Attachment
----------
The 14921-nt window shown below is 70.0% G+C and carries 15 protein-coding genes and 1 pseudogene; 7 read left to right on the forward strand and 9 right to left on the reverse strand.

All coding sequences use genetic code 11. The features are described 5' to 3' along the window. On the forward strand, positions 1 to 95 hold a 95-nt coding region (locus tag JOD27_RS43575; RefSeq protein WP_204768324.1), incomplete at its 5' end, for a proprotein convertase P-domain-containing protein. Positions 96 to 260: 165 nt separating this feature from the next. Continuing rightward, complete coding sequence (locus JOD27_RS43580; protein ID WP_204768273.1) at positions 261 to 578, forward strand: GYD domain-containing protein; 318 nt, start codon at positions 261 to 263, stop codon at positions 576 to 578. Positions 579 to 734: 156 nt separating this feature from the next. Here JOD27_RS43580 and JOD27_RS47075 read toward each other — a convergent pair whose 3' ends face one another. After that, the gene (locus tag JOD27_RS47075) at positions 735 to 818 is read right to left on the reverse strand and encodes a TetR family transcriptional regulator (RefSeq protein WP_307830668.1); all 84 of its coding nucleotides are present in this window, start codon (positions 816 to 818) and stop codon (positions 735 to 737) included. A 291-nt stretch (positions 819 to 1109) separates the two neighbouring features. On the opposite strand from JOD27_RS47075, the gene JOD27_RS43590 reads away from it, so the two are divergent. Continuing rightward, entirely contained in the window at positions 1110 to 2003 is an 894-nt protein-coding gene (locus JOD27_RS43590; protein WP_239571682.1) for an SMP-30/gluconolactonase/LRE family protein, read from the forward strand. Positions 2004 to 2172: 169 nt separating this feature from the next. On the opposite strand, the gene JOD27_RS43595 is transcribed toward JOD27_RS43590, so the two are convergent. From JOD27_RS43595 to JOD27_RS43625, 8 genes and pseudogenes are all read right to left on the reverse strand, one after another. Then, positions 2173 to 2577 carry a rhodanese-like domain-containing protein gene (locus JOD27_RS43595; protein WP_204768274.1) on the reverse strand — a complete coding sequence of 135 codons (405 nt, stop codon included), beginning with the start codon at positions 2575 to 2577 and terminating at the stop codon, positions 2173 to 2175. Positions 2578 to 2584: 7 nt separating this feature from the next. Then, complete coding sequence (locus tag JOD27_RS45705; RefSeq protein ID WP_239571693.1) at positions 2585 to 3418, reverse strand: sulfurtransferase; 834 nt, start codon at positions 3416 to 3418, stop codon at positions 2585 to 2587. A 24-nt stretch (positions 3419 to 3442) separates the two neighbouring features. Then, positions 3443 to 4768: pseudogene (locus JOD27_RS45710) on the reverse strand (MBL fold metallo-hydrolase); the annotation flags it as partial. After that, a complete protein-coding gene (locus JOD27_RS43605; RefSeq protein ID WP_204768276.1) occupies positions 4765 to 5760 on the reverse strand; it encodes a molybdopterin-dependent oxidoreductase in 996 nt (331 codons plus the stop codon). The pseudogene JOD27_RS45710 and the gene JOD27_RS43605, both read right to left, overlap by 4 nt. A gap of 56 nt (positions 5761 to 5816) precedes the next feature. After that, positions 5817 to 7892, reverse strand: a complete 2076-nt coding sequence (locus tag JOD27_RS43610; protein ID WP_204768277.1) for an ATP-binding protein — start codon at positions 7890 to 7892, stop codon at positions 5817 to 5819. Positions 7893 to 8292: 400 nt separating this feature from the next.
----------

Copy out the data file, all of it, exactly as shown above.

The 14921-nt window shown below is 70.0% G+C and carries 15 protein-coding genes and 1 pseudogene; 7 read left to right on the forward strand and 9 right to left on the reverse strand.

All coding sequences use genetic code 11. The features are described 5' to 3' along the window. On the forward strand, positions 1 to 95 hold a 95-nt coding region (locus tag JOD27_RS43575; RefSeq protein WP_204768324.1), incomplete at its 5' end, for a proprotein convertase P-domain-containing protein. Positions 96 to 260: 165 nt separating this feature from the next. Continuing rightward, complete coding sequence (locus JOD27_RS43580; protein ID WP_204768273.1) at positions 261 to 578, forward strand: GYD domain-containing protein; 318 nt, start codon at positions 261 to 263, stop codon at positions 576 to 578. Positions 579 to 734: 156 nt separating this feature from the next. Here JOD27_RS43580 and JOD27_RS47075 read toward each other — a convergent pair whose 3' ends face one another. After that, the gene (locus tag JOD27_RS47075) at positions 735 to 818 is read right to left on the reverse strand and encodes a TetR family transcriptional regulator (RefSeq protein WP_307830668.1); all 84 of its coding nucleotides are present in this window, start codon (positions 816 to 818) and stop codon (positions 735 to 737) included. A 291-nt stretch (positions 819 to 1109) separates the two neighbouring features. On the opposite strand from JOD27_RS47075, the gene JOD27_RS43590 reads away from it, so the two are divergent. Continuing rightward, entirely contained in the window at positions 1110 to 2003 is an 894-nt protein-coding gene (locus JOD27_RS43590; protein WP_239571682.1) for an SMP-30/gluconolactonase/LRE family protein, read from the forward strand. Positions 2004 to 2172: 169 nt separating this feature from the next. On the opposite strand, the gene JOD27_RS43595 is transcribed toward JOD27_RS43590, so the two are convergent. From JOD27_RS43595 to JOD27_RS43625, 8 genes and pseudogenes are all read right to left on the reverse strand, one after another. Then, positions 2173 to 2577 carry a rhodanese-like domain-containing protein gene (locus JOD27_RS43595; protein WP_204768274.1) on the reverse strand — a complete coding sequence of 135 codons (405 nt, stop codon included), beginning with the start codon at positions 2575 to 2577 and terminating at the stop codon, positions 2173 to 2175. Positions 2578 to 2584: 7 nt separating this feature from the next. Then, complete coding sequence (locus tag JOD27_RS45705; RefSeq protein ID WP_239571693.1) at positions 2585 to 3418, reverse strand: sulfurtransferase; 834 nt, start codon at positions 3416 to 3418, stop codon at positions 2585 to 2587. A 24-nt stretch (positions 3419 to 3442) separates the two neighbouring features. Then, positions 3443 to 4768: pseudogene (locus JOD27_RS45710) on the reverse strand (MBL fold metallo-hydrolase); the annotation flags it as partial. After that, a complete protein-coding gene (locus JOD27_RS43605; RefSeq protein ID WP_204768276.1) occupies positions 4765 to 5760 on the reverse strand; it encodes a molybdopterin-dependent oxidoreductase in 996 nt (331 codons plus the stop codon). The pseudogene JOD27_RS45710 and the gene JOD27_RS43605, both read right to left, overlap by 4 nt. A gap of 56 nt (positions 5761 to 5816) precedes the next feature. After that, positions 5817 to 7892, reverse strand: a complete 2076-nt coding sequence (locus tag JOD27_RS43610; protein ID WP_204768277.1) for an ATP-binding protein — start codon at positions 7890 to 7892, stop codon at positions 5817 to 5819. Positions 7893 to 8292: 400 nt separating this feature from the next.